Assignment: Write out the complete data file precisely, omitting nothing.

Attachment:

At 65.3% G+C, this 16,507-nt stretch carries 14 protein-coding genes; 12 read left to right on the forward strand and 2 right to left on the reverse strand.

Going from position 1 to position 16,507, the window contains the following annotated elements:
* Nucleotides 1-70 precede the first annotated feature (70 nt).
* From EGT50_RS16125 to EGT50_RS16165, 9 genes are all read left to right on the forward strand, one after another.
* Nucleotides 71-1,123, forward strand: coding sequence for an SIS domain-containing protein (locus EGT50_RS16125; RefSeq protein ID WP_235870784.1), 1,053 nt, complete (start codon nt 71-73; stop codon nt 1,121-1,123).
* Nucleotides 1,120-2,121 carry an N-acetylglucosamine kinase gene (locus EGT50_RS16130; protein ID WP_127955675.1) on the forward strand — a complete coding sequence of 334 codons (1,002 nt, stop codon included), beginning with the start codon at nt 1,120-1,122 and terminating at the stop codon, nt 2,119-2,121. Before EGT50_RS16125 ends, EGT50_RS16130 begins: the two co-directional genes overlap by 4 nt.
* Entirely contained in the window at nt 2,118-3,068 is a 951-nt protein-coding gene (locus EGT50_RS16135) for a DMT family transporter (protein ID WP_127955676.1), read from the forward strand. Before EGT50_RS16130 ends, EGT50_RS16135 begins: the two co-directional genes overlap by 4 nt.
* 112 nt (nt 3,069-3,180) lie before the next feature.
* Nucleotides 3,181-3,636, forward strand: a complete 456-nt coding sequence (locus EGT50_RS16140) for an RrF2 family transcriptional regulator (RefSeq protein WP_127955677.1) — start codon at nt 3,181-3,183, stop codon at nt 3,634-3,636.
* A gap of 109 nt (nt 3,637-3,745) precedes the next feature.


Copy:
At 65.3% G+C, this 16,507-nt stretch carries 14 protein-coding genes; 12 read left to right on the forward strand and 2 right to left on the reverse strand.

Going from position 1 to position 16,507, the window contains the following annotated elements:
* Nucleotides 1-70 precede the first annotated feature (70 nt).
* From EGT50_RS16125 to EGT50_RS16165, 9 genes are all read left to right on the forward strand, one after another.
* Nucleotides 71-1,123, forward strand: coding sequence for an SIS domain-containing protein (locus EGT50_RS16125; RefSeq protein ID WP_235870784.1), 1,053 nt, complete (start codon nt 71-73; stop codon nt 1,121-1,123).
* Nucleotides 1,120-2,121 carry an N-acetylglucosamine kinase gene (locus EGT50_RS16130; protein ID WP_127955675.1) on the forward strand — a complete coding sequence of 334 codons (1,002 nt, stop codon included), beginning with the start codon at nt 1,120-1,122 and terminating at the stop codon, nt 2,119-2,121. Before EGT50_RS16125 ends, EGT50_RS16130 begins: the two co-directional genes overlap by 4 nt.
* Entirely contained in the window at nt 2,118-3,068 is a 951-nt protein-coding gene (locus EGT50_RS16135) for a DMT family transporter (protein ID WP_127955676.1), read from the forward strand. Before EGT50_RS16130 ends, EGT50_RS16135 begins: the two co-directional genes overlap by 4 nt.
* 112 nt (nt 3,069-3,180) lie before the next feature.
* Nucleotides 3,181-3,636, forward strand: a complete 456-nt coding sequence (locus EGT50_RS16140) for an RrF2 family transcriptional regulator (RefSeq protein WP_127955677.1) — start codon at nt 3,181-3,183, stop codon at nt 3,634-3,636.
* A gap of 109 nt (nt 3,637-3,745) precedes the next feature.